Written by Jennifer Chioma Amadi
Do you need a symbolic logo for your brand? Contact us today at email@example.com
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What’s a computer without a Microsoft software? That’s a bit hard to imagine, isn’t it? Think about it, virtually every computer is operated with the help of Microsoft products from the Windows Operating System to other easily accessible software that give users a better experience.
Now if almost all computers come with Microsoft products installed in them, it invariably means its logo is also imprinted in them making it one of the most recognised brands in the software industry. This way it has gained massive visibility and relevance.
The Microsoft logo is one which has communicated the brand’s message over the years and has left a lasting impression on its customers. With a minute glance at the Microsoft emblem, most people instantly recall what the brand stands. Speak about logo impact!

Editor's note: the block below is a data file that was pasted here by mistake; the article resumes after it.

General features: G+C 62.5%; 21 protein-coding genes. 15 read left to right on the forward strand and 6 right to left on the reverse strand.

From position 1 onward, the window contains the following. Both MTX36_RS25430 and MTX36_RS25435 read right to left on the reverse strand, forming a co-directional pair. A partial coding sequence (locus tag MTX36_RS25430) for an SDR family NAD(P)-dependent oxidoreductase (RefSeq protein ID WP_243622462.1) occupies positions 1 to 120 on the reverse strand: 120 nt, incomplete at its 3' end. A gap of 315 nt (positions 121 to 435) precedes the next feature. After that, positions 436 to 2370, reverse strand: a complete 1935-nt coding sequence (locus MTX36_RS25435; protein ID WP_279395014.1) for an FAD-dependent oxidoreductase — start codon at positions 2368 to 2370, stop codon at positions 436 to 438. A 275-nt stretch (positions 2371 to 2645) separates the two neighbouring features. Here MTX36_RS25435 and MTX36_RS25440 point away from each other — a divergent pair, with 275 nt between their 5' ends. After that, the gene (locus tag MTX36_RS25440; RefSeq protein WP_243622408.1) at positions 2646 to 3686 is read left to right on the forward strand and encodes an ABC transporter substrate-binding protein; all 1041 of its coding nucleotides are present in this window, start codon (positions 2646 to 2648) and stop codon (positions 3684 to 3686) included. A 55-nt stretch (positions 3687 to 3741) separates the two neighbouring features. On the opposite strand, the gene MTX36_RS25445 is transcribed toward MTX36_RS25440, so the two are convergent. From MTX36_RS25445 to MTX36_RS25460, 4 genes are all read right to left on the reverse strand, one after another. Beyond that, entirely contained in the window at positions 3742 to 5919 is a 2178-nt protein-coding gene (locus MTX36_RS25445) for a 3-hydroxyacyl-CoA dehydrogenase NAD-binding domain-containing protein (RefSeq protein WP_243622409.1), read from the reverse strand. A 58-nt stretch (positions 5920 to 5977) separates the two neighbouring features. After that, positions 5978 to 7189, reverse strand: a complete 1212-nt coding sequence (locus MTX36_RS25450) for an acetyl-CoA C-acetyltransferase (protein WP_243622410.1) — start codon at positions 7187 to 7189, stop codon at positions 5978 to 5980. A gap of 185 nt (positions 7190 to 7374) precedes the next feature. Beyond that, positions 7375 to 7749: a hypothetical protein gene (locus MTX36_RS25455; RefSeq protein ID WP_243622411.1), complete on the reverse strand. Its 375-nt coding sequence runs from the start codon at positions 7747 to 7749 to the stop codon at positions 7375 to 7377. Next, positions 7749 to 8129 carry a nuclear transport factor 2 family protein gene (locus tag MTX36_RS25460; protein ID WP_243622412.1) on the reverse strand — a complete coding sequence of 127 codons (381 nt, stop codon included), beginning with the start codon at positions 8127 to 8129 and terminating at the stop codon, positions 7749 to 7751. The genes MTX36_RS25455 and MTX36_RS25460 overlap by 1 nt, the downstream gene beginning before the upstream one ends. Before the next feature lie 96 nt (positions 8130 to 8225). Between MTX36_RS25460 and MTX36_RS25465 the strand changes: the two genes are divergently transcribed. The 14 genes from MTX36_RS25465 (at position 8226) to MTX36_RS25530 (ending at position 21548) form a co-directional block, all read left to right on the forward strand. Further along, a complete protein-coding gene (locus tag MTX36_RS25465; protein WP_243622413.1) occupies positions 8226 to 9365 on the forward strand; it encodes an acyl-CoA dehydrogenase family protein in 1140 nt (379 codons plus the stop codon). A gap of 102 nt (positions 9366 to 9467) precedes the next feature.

Today we decided to slide the Microsoft Windows to get a clearer view of how it has evolved since its inception.
HISTORY OF LOGO
From the onset, Microsoft established itself as one of the most creative software brands. Its exceptional operating system, Windows, and the line-up of Office software products, the company created a brand that will last in the minds of people all over the world. For many decades, Microsoft has consistently been a part of businesses, system
The founder, Bill Gates and his cofounder, Paul Allen, designed the company’s first logo in 1975. They created this version using a programming language to draw concentric lines and rounded edges that forms an all cap. This logo, which was inspired by a disco aesthetic, served its purpose for the time but the company needed something more radical to represent its brand.